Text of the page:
While the first reports of the Covid-19 outbreak in Wuhan are heard on the news, Xiuhua, who is suffering from a different disease, is fighting for her life. The doctors may have given up on her, but her children and grandchildren haven’t, and they’re doing everything possible to keep her with them for a little while longer.
I learned about my grandma’s critical condition on the phone, right before the Chinese New Year. Her days were numbered, so I decided to document it. It was a rare occasion to have all her five adult children come together in a state of emotions. My mind was so occupied with my grandma’s illness, and I felt both despaired and useless. The Ark is a very personal film. It delves into the intermingled relationships between individuals and family, as well as life and faith. With the inevitability of her death approaching, I felt lost and hollowed in a void. I documented the realities before my own eyes.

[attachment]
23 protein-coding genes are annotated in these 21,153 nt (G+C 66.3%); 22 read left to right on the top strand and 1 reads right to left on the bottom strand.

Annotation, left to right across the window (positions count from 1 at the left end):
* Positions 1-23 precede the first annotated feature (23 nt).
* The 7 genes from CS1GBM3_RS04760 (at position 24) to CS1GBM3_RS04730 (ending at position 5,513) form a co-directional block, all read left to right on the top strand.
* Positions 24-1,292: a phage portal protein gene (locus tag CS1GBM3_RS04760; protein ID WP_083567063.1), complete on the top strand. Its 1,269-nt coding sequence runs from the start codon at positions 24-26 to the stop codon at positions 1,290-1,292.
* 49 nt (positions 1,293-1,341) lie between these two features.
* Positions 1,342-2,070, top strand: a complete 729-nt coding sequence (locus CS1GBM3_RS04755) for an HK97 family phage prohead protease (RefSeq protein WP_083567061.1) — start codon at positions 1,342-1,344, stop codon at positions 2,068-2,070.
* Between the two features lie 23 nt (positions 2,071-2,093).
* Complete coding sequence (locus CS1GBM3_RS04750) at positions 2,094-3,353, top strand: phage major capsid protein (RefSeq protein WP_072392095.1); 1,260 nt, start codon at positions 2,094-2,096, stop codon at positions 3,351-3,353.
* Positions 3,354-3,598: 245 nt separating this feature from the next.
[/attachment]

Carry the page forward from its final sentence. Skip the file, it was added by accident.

It is a powerful piece of work documenting the director Dan Wei’s grandma’s illness just at the outbreak of Covid-19. The film calmly reveals a severe illness, sudden death, and how the director’s family reacts to grandma’s disease. Meanwhile, it also constantly shows news reporting the coronavirus outbreak. The black-and-white format intensifies the depressing atmosphere.
This film combines personal life with a global pandemic. It shows the viewers a perspective of witnessing the death of a person in the midst of a pandemic, revealing how impermanent life is. Daniel Wei ruthlessly uses handheld cameras and close-up shots to show his grandma’s painful facial expression, making this film very authentic, depressing, and powerful.
Festivals & Awards
2020 International Documentary Film Festival Amsterdam – Luminous Section